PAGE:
Practice Marketing

Helping Patients Continue Treatment after Receiving Good News

Helping Patients Continue Treatment after Receiving Good News

Delivering good news to a patient is always a wonderful feeling for both the patient and the doctor. Knowing that you have the power to change someone’s life for the better is rewarding as it is a mutually beneficial experience. Yet, being a good doctor also involves being a good communicator and emphasizing shared decision making. It is your job to convince your patients to take an active role in their own health in order to ensure that their outcomes are optimal. What’s more, shared decision making recognizes interaction between you and a patient when it comes establishing medical decisions. You make decisions that are based on the patient’s best interest and available clinical evidence, while the patient makes decisions based on their individual goals and concerns. Therefore, you and your patients each play important roles in the process and you must be open to each other’s input.

Patient participation is key when it comes to medical decision making. The five most important elements associated with this concept are patient knowledge, patient encouragement by doctors, awareness of choice, patient role and responsibility and in the decision making process, as well as time. These five elements all overlap in that each one emphasizes certain goals that must be fulfilled by the patient in the decision making process. For instance, doctors encouraging patients to participate in their own treatment is crucial to their recovery and overall well-being. Recent studies reveal that when patients contribute to the decision making process, they achieve a better sense of personal control, great satisfaction with care, decreased vulnerability, faster recovery time, and most important, better health outcomes.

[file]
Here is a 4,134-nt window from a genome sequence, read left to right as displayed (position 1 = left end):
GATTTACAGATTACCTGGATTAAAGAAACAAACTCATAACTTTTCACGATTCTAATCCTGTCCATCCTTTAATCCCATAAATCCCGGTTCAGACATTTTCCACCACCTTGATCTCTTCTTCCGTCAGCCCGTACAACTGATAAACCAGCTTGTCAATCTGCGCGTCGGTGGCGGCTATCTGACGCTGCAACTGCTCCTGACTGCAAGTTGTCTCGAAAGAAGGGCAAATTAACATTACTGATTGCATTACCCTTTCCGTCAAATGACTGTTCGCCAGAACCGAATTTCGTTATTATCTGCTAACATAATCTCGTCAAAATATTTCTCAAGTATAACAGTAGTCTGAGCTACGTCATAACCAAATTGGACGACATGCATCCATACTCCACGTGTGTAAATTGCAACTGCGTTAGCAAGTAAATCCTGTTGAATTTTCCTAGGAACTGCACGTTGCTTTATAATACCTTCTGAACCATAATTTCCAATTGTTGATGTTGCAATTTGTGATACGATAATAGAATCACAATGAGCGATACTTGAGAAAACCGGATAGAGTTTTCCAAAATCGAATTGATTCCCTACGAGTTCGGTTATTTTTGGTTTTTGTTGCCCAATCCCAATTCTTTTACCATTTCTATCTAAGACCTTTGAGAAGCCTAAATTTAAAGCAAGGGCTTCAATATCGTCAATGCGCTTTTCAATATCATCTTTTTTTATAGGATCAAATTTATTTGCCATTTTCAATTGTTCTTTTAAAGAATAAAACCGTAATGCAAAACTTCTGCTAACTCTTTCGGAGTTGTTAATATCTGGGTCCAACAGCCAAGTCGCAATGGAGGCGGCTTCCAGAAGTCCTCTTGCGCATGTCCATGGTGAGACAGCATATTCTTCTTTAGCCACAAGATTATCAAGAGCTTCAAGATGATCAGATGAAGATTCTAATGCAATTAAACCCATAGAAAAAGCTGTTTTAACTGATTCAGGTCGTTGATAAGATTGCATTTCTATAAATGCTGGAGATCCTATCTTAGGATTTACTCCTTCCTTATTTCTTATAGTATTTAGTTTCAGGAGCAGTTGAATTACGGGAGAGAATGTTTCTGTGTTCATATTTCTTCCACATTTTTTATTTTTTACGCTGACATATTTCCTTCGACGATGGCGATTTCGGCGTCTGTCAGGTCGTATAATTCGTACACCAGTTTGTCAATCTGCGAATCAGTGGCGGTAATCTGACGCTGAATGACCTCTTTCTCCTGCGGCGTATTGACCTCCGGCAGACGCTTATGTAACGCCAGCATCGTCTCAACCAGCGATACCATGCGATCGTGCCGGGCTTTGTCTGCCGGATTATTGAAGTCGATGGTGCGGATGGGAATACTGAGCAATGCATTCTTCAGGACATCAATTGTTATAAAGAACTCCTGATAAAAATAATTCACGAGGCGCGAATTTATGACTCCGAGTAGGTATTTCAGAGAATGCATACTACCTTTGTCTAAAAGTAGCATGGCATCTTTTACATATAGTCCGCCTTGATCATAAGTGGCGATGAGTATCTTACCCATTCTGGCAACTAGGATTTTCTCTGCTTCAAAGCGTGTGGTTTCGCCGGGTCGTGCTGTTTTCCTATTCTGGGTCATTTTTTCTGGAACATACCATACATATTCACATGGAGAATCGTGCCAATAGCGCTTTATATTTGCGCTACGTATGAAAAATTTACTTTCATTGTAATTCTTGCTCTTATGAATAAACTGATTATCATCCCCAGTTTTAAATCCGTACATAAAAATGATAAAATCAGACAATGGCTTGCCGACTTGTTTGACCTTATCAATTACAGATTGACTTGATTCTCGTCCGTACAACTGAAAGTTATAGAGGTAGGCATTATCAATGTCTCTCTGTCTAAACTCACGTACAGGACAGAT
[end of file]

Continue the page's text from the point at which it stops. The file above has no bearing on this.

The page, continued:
Like any good conversation, communication is a two-way street. Getting your patients to become more involved in their own care can help them to prevent resurfacing of pre-existing conditions and prevent the development of new medical conditions due to leniency. Yet, getting your patients to take accountability for their own health requires you to make the most out of your efforts. First and foremost, your patients must understand what they are being told. The information presented to them about their conditions and possible treatment plans must be clear, honest, accurate, and encouraging. Discuss each patient’s option with him or her and pay special attention to helping them fully understand how their decisions can impact their lives. Moreover, offer advice and guidance based on clinical evidence and decisions tailored to each patient’s specific needs and circumstances.

Every patient wants to get better; however, if you do not push them to take on an active role in their treatment, they will not be able see the full benefit of that particular treatment. For instance, emphasizing to a diabetic the importance of maintaining a healthy diet and exercising on a regular basis means that they become more aware and more involved in their own health. This way, they can check their glucose levels and know exactly what is going on with their body, without stressing. Once you have taken the time to explain a patient’s treatment options, set expectations and help them understand what is required of him or her. Furthermore, help them understand what outcome he or she should expect at the end of the treatment (based on their specific condition).

Patient responsibilities take on several different forms:

  • Responsibility to do something as part of one’s own health care (for instance, taking prescribed medications);
  • Responsibility to provide accurate and complete information that will help for one’s treatment and care (for instance, filling out medical related formularies and questionnaires)
  • Responsibility to do something for access to proper treatment (for instance, fasting before undergoing a type of surgery);
  • Responsibility to behave in a certain way for one’s own health (for instance, quitting smoking or maintaining a healthy weight);
  • Responsibility to meet proper standards of social behavior in association with health care services (for instance, not being late to medical appointments or not mistreating staff members);